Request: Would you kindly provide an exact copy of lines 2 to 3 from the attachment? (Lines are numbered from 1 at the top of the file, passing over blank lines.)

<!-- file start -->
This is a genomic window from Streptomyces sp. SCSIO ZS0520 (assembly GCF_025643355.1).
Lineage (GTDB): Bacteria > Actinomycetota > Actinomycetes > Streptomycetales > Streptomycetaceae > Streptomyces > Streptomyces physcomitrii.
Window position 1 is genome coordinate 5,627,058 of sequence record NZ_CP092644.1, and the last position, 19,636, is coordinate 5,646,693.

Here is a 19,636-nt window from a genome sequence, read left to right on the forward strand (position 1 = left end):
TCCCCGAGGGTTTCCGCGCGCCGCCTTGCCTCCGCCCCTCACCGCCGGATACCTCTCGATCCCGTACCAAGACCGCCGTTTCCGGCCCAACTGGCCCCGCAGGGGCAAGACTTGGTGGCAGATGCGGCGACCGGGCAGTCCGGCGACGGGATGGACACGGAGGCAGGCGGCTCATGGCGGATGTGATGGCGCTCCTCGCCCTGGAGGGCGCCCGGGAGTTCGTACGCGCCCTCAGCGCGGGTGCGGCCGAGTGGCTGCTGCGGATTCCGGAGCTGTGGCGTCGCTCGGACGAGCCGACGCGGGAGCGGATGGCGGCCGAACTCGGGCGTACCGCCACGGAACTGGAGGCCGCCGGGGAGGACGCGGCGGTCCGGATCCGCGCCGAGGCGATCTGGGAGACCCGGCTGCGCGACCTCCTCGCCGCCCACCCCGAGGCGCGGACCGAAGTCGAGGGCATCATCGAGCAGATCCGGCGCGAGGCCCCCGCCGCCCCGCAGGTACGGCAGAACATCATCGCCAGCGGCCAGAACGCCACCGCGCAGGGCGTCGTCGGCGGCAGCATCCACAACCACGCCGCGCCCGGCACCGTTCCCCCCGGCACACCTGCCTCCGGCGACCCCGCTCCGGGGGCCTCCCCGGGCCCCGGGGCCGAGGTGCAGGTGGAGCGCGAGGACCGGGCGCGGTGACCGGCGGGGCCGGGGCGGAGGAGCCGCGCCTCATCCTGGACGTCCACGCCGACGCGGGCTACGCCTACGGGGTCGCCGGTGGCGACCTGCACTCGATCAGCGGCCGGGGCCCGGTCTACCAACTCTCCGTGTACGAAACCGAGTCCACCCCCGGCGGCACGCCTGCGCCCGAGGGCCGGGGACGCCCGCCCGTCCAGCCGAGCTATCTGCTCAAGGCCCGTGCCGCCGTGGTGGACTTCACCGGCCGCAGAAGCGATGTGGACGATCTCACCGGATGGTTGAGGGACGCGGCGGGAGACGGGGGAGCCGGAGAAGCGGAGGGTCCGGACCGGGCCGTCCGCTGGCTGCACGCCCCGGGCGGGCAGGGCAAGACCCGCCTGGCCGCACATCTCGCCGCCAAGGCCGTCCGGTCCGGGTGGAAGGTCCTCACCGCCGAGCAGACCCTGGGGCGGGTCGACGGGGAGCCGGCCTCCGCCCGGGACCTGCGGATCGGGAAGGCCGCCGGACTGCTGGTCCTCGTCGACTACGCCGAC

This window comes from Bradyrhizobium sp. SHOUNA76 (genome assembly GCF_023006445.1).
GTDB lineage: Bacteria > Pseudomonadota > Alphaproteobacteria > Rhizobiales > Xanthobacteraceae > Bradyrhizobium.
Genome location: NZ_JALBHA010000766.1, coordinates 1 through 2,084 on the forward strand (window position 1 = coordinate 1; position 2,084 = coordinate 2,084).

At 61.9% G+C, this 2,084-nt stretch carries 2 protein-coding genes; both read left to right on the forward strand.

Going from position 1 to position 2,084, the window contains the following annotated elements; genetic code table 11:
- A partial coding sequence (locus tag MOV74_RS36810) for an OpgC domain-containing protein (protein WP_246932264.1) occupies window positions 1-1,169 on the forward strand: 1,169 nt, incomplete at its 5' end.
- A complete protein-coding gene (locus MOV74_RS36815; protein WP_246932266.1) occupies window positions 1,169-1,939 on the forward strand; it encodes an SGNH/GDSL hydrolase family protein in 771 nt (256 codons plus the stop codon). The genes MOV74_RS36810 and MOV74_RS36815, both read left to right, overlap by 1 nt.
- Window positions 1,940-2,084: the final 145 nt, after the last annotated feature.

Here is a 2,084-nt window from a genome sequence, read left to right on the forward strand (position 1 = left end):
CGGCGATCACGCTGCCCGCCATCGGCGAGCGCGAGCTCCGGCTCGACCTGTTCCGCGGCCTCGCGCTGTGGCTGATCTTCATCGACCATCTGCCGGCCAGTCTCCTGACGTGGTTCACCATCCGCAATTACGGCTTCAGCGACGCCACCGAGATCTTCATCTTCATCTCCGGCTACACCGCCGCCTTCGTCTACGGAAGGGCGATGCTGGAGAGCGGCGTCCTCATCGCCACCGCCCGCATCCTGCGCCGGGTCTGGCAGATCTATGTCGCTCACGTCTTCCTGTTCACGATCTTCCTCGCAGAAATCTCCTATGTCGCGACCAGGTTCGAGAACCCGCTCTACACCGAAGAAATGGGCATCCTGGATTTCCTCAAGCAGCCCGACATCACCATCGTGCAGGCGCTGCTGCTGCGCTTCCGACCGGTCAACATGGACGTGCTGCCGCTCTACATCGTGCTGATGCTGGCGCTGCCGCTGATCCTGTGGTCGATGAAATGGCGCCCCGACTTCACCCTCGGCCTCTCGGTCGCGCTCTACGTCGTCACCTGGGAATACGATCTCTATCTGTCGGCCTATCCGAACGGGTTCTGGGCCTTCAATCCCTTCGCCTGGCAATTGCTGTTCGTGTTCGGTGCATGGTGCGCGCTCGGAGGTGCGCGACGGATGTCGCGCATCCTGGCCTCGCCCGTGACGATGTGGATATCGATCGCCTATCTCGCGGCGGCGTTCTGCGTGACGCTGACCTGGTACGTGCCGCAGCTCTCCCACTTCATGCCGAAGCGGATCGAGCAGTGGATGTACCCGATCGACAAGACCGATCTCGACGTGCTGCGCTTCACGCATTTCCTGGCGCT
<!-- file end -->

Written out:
Lineage (GTDB): Bacteria > Actinomycetota > Actinomycetes > Streptomycetales > Streptomycetaceae > Streptomyces > Streptomyces physcomitrii.
Window position 1 is genome coordinate 5,627,058 of sequence record NZ_CP092644.1, and the last position, 19,636, is coordinate 5,646,693.